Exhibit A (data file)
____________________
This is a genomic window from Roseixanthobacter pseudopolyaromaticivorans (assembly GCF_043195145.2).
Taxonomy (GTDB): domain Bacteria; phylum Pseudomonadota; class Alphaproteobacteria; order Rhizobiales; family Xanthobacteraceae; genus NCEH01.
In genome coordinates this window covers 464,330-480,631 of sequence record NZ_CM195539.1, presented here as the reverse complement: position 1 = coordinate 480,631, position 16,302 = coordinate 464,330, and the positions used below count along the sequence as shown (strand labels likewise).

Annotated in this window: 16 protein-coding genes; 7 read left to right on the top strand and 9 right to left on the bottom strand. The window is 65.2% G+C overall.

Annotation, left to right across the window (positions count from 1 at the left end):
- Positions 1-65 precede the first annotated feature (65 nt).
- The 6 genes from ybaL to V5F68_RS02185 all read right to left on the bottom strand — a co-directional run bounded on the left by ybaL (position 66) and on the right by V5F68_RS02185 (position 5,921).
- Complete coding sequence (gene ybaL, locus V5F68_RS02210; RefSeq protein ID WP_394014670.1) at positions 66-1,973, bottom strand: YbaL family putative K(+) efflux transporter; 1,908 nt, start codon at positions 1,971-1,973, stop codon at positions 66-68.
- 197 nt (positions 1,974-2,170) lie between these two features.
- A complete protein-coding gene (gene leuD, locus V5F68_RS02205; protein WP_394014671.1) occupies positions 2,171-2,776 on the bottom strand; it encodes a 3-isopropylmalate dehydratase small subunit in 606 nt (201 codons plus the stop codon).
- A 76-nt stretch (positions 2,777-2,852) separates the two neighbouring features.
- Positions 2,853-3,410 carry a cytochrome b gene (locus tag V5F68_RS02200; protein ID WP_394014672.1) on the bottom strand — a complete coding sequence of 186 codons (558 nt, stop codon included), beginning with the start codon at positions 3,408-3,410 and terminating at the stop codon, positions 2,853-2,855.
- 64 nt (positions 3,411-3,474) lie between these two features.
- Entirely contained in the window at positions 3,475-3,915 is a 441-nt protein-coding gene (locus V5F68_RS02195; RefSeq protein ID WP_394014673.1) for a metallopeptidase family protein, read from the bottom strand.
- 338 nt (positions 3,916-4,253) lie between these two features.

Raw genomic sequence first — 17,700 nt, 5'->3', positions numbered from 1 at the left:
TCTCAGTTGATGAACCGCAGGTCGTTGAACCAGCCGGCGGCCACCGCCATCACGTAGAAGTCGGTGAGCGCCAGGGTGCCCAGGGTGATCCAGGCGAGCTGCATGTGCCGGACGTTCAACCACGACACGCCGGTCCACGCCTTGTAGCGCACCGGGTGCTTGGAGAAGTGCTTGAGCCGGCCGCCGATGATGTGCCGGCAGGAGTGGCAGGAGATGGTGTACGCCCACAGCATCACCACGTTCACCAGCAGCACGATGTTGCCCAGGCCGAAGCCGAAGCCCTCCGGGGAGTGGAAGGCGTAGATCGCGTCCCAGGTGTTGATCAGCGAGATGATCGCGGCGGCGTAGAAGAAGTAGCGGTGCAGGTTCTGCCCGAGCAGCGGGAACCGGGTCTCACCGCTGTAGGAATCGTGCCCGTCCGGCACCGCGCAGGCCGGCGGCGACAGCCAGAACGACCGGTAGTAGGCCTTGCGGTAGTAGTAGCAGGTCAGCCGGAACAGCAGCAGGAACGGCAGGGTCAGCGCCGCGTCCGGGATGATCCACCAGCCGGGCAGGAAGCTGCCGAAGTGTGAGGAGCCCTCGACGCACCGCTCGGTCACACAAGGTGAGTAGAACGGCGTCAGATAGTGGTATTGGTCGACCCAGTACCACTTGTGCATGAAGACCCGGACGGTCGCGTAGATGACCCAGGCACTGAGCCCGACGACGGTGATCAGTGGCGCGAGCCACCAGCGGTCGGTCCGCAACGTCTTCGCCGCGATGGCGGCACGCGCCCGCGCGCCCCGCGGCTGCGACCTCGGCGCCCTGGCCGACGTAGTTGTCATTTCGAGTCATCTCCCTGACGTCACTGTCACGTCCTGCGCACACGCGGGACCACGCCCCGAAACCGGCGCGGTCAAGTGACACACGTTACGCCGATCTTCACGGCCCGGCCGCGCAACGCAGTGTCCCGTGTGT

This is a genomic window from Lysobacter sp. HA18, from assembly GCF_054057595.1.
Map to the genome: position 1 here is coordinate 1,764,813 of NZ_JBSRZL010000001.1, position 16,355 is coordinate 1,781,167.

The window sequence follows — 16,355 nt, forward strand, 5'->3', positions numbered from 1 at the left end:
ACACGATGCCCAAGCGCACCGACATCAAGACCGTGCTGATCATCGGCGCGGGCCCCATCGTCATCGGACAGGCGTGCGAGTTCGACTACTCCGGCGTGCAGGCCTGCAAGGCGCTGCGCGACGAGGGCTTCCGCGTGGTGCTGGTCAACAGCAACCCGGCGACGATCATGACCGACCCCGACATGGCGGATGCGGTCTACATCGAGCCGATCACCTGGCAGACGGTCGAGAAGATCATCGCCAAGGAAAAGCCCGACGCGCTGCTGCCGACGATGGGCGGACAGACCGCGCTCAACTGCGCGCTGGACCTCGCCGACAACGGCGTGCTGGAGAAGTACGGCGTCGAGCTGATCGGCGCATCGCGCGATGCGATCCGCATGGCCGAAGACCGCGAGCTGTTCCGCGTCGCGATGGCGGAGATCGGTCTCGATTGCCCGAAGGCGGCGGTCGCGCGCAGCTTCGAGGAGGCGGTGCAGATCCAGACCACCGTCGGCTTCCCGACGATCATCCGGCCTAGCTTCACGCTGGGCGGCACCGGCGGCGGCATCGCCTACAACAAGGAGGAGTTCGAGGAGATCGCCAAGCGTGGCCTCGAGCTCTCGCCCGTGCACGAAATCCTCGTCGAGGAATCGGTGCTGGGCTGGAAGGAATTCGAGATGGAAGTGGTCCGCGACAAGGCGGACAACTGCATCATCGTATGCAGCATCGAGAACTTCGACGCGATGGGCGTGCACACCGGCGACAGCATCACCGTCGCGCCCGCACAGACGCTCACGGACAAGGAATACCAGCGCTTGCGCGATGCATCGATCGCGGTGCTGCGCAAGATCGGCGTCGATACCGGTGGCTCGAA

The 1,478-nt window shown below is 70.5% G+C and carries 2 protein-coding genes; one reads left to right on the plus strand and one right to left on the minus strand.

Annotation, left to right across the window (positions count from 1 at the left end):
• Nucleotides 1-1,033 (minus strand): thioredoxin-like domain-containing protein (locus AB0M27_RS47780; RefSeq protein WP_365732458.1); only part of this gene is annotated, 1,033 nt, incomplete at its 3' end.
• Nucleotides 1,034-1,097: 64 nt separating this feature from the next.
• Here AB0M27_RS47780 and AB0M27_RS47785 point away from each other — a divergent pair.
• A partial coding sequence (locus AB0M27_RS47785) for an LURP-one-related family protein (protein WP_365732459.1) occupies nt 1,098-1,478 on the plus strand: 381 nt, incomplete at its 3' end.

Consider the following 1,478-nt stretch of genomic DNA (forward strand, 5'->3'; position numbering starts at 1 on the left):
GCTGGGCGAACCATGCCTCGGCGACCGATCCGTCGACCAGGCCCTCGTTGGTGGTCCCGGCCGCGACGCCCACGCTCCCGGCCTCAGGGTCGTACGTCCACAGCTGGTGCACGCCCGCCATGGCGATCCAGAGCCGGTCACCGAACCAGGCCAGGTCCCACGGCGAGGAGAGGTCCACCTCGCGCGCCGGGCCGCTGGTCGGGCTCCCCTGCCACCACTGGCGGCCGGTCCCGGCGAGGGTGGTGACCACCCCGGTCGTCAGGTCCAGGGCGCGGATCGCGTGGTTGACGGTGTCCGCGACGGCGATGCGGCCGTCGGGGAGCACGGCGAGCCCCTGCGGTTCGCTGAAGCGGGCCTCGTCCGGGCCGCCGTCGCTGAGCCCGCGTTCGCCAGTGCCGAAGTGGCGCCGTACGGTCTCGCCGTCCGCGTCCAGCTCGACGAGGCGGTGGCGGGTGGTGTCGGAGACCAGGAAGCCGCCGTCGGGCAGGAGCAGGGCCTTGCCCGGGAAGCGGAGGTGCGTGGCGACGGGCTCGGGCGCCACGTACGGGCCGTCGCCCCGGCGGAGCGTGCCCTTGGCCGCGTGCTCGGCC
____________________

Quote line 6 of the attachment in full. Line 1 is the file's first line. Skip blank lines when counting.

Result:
- Positions 1-65 precede the first annotated feature (65 nt).